Book,  I have to agree with your post especially the part where we see ourselves in it.  For a Holy Book there sure is a lot of unholy behavior recorded.  To me this ‘warts and all’ approach is one of the characteristics that give its unique flavor and for me vouches for its inspiration. It hides not the fickleness of the human, the ethically challenged beings that we are.  I think the bigger picture or the white of the pages behind the printing, beyond this story of mankind’s self centered, myopic way we read of a G-d who pursues relationship with us, to engage on our level, instructing beyond ourselves on how we ought to treat our neighbor.  As we see modeled by Jesus how far he went to restore broken relationships.  For the Christian, Jesus was the final atoning lamb slain before the world began.  G-d for-ordained that there should be a path back for all would seek Him.  There is not only judgement but justice and beyond the judgement paid restored, resurrected lives.  In distinction from the Koran, the Christian scriptures say that we are spiritually dead in our flesh and need to be ‘born again’ as it were, ‘That which gives birth to flesh is flesh but that which gives birth to spirit is spirit.  Do not marvel that I say you must be born again’.  With man this is impossible but with G-d all things are possible.  G-d our Heavenly Father (origin) does not give gifts as the world does, is not an abuser as the world abuses, but gives life as Jesus proclaimed ‘I have come that you may have life and have it abundantly’.  We have never wandered so far or sunk so low that there is not hope of a holy do-over. This is true hope and true change.

  • David Foster

    suek…”because “that is their custom”…Several years ago, I sat in on a college philosophy course taught by a guy who was not a stereotypical lefty academic—he developed a sophisticated critique of cultural relativism, ie that “it’s ok because that is their custom” idea.

    Most of the kids in the class seemed almost disoriented. The principle of cultural relativism was evidently so embedded in their makeups that they honestly couldn’t imagine an alternative.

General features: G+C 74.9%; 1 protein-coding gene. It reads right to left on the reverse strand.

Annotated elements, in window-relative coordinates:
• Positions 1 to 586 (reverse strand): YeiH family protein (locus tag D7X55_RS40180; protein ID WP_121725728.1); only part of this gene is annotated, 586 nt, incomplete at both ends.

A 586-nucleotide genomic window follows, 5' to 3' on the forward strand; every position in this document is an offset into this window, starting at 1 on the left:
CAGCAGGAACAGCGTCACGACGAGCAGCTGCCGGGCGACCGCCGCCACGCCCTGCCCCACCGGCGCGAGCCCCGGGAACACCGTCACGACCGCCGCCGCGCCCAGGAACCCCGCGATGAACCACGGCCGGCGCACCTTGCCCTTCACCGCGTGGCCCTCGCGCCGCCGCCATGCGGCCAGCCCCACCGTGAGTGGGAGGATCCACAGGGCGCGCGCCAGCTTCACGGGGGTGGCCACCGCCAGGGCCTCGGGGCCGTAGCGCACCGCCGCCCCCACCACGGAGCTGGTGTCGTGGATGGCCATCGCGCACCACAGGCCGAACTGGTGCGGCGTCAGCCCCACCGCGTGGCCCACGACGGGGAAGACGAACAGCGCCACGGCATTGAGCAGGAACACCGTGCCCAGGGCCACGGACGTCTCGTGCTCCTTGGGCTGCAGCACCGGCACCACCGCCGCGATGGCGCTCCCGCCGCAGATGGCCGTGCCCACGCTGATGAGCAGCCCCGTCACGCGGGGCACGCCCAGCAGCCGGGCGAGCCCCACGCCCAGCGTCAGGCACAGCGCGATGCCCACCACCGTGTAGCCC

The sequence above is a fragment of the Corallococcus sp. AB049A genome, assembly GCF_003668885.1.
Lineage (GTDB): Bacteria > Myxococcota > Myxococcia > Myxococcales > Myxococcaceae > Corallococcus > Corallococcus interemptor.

• MacG

    Suek “I asked him “if they are people of the Book, then why is it absolutely prohibited for anyone entering any muslim country to bring the Book with them?”
    I will unabashedly use this as my own :)  I love those moments where the response does not hit any trigger words and they are left half-cocked knowing that it’s their turn but can’t see any targets.

  • MacG

    “You may already know the difference between those words:  the schlemiel spills the soup; the schlemazel gets it in his lap”
    Now the theme song to ‘Laverne and Shirley’ makes sense!

  • suek

    I always like the story about the Brit and the Indian in regards to suttee…
    Upon being told by the British officer that the wife should not be burned upon the pyre of her husband, the Indian replied that “it is our custom to do so”…
    And the British officer replied, that the Indian should go ahead and follow his custom.  And when it was done, the British officer said, that since they (the British) had customs as well,  he would follow _their_ custom, and hang the Indian…


    “that is their custom”
    Indeed. Murdering wives is quite a custom. 
    she was an SDS (is that right?) member.
    Close enough to my acronym – they were more like a STD 😉

  • Danny Lemieux

    David Foster – do you remember the outlines of his critique? Please share.

  • MacG

    It is my custom to pray in class…

  • Charles Martel

    When Mohammed first channeled Gabriel, he was fairly tolerant toward the “People of the Book” as he was hopeful that Christians and Jews would heed Allah’s call to return to the oldest—and only true—religion, Islam.
    As the Christians and Jews declined the invitation, Mohammed became more militant toward them. Thus the books of both religions went from being honored texts of revealed truth to corrupted and co-opted versions of the original, uncreated Word of Allah that Mohammed was channeling. This excuse is invariably offered when somebody poses a question like why “the Book [Bible]” is not permitted in Muslim utopias like Saudi Arabia. For Muslims, it is the equivalent of selling rotting meat at the market when fresh cuts of lamb are sitting there awaiting appreciative buyers.   
    As for Muslims, of course they deserve our respect and consideration as fellow human beings. But that does not mean I respect the pitiless, savage, hateful religion that holds them in thrall.

  • David Foster

    Danny…it’s been awhile but I’ll try to hit a couple of high points. This was shortly before 9/11….one thing the professor did was to mention a couple examples of what “their customer” actually WAS in certain societies. Since it was pre-9/11, the idea that certain warrior societies considered it perfectly legitimate to test the sharpness of their new swords on any random peasant’s neck was a little more shocking than it is today.

    A key part of the critique was that cultural relativism can offer no guidance when multiple cultures must coexist, for purposes of trade or actually living in the same place.

    I extended this point by noting that multiple cultures can actually coexist within a single individual. A good example of this might be a German officer during the Nazi era. I’m thinking of someone like Ludwig Beck, who was simultaneously part of the Prussian military culture, the European Enlightenment culture, the Protestant or Catholic religious culture (can’t remember which), and probably a few others as well. If moral action is determined strictly by “whatever their culure says,” which of General Beck’s multiple cultures should have told him whether or not he should have jointed the anti-Nazi resistance?